APR 2019

All Issues
Art Books

Roy DeCarava and Langston Hughes's The Sweet Flypaper of Life


In 1955, just as the celebrated Family of Man exhibition opened at the Museum of Modern Art in NY, Simon and Schuster published The Sweet Flypaper of Life, a small volume of photographs by Roy DeCarava with text by Langston Hughes. While Family of Man was later on widely criticized as an attempt to show the universality of human actions in daily life regardless of race and class, The Sweet Flypaper of Life remains a lauded title that conveys Harlem as a microcosm within the larger city. DeCarava's images and Hughes's text offer a record of the transformation of black life from rural to urban in the early-to-mid-20th Century, and the social and personal trauma associated with that transition.

Roy DeCarava and Langston Hughes
The Sweet Flypaper of Life
(First Print Press in association with David Zwirner Books, 2018)

The streets DeCarava shows us are real, dirty, broken oil stained sidewalks; there's water running, tenements torn down and newly built housing projects. Instead of the dream of Harlem, we are shown the reality of poverty associated with this heterotopic space. Yet, as Hughes's narrator repeatedly tells us, "there is so much to see in Harlem!"

In 1952, Harlem-born-and-raised DeCarava was the first African-American photographer to receive a Guggenheim fellowship, yet initial attempts to publish his work were declined by publishers, claiming that they were too radical and subversive to make a profit, even while acknowledging their artistic brilliance. It was only after Hughes, by then a well-established poet and writer, stepped in, following a chance encounter with the photographer on the street, that they were able to create a marketable package. Re-released in 2018 by First Print Press in association with David Zwirner Books, the original paperback edition went on to sell over 35,000 copies within its first year.

Spread from The Sweet Flypaper of Life by Roy DeCarava and Langston Hughes published by First Print Press. Courtesy David Zwirner.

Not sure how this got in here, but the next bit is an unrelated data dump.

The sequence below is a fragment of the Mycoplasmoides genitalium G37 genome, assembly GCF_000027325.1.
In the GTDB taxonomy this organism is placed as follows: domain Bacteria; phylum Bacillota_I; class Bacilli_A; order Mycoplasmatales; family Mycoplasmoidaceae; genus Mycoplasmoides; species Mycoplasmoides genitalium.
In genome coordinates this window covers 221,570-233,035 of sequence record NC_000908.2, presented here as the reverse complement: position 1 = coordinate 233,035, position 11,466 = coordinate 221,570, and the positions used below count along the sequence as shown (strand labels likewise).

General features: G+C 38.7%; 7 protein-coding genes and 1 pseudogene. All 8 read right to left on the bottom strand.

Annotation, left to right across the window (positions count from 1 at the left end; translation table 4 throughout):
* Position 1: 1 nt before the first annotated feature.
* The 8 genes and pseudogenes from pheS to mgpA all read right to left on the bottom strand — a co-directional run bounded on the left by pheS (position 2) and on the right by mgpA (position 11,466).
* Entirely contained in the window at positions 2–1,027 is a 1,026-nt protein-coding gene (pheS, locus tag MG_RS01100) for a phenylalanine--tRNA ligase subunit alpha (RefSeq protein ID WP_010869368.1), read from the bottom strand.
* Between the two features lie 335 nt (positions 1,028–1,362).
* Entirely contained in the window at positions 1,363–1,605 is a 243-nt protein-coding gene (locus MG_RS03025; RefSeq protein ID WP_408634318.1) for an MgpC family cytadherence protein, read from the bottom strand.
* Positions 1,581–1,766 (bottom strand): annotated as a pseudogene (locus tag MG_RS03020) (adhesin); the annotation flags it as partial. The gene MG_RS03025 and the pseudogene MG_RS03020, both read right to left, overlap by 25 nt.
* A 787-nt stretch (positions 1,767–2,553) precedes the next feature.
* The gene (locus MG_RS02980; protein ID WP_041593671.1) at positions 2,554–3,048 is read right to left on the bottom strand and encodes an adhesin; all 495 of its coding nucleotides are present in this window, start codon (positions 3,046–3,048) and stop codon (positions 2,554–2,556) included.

In DeCavara's Graduation (1949) a bride-like figure crosses the frame divided into starkly contrasting angles of light and darkness. As she faces the afternoon sun in her white gown, adorned with flowers in her hair, she is isolated in a vacant lot covered with rubble and trash. The young woman's coming-of-age is likened to that of Harlem's, full of promise and hope for the future, yet verging on the uncertainty of shadow: the era of desegregation and struggle for human rights that is yet to come. The image reflects this transitional historical moment in a quietly subversive way.

Children are intimately depicted in the book, either succumbing to the camera or strikingly unaware of it. One outstanding portrait shows a young boy standing on the sidewalk looking straight at the camera in the midday sun, leaning against the stoplight, his eyes covered by shadow. In the background, a mother and her three children, visibly white, walk in the opposite direction. Other than a few exceptions, the book offers an almost entirely Black representation of Harlem at this transitional moment. Flypaper not only showcases DeCarava's distinct fly-on-the-wall style, but it also captures something of the nature of blackness. While the photographs share with August Sander's encyclopedic People of the 20th Century an aestheticization of professions derived from an impulse of collection and categorizing the world, DeCarava's images are also choreographed according to Henri Cartier-Bresson's "decisive moment," through carefully organized compositions, Parisian-like nightlife scenes that unfold a drama towards which the whole setting is directed.